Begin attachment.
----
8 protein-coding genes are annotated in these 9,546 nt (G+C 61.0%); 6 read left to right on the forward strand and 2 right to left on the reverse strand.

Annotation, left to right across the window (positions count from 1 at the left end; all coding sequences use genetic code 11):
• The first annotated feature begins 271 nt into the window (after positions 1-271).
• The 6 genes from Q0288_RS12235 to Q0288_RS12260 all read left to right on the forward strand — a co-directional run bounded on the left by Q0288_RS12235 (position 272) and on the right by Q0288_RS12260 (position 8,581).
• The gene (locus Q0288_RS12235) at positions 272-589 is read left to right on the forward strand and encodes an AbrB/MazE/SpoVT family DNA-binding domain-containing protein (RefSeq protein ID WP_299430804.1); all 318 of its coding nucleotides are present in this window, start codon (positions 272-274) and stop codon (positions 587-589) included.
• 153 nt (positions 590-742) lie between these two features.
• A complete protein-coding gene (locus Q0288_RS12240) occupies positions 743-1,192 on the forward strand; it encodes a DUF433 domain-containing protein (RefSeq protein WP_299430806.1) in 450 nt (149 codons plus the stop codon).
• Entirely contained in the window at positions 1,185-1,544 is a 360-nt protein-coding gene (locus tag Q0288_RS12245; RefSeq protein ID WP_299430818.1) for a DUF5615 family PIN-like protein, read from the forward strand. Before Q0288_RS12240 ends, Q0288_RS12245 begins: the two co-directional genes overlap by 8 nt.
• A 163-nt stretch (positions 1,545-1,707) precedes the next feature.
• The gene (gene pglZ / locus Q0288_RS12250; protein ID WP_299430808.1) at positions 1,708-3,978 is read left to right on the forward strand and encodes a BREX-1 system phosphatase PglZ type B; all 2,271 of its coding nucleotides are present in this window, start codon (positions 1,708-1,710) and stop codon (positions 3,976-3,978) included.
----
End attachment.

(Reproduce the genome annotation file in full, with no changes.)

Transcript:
8 protein-coding genes are annotated in these 9,546 nt (G+C 61.0%); 6 read left to right on the forward strand and 2 right to left on the reverse strand.

Annotation, left to right across the window (positions count from 1 at the left end; all coding sequences use genetic code 11):
• The first annotated feature begins 271 nt into the window (after positions 1-271).
• The 6 genes from Q0288_RS12235 to Q0288_RS12260 all read left to right on the forward strand — a co-directional run bounded on the left by Q0288_RS12235 (position 272) and on the right by Q0288_RS12260 (position 8,581).
• The gene (locus Q0288_RS12235) at positions 272-589 is read left to right on the forward strand and encodes an AbrB/MazE/SpoVT family DNA-binding domain-containing protein (RefSeq protein ID WP_299430804.1); all 318 of its coding nucleotides are present in this window, start codon (positions 272-274) and stop codon (positions 587-589) included.
• 153 nt (positions 590-742) lie between these two features.
• A complete protein-coding gene (locus Q0288_RS12240) occupies positions 743-1,192 on the forward strand; it encodes a DUF433 domain-containing protein (RefSeq protein WP_299430806.1) in 450 nt (149 codons plus the stop codon).
• Entirely contained in the window at positions 1,185-1,544 is a 360-nt protein-coding gene (locus tag Q0288_RS12245; RefSeq protein ID WP_299430818.1) for a DUF5615 family PIN-like protein, read from the forward strand. Before Q0288_RS12240 ends, Q0288_RS12245 begins: the two co-directional genes overlap by 8 nt.
• A 163-nt stretch (positions 1,545-1,707) precedes the next feature.
• The gene (gene pglZ / locus Q0288_RS12250; protein ID WP_299430808.1) at positions 1,708-3,978 is read left to right on the forward strand and encodes a BREX-1 system phosphatase PglZ type B; all 2,271 of its coding nucleotides are present in this window, start codon (positions 1,708-1,710) and stop codon (positions 3,976-3,978) included.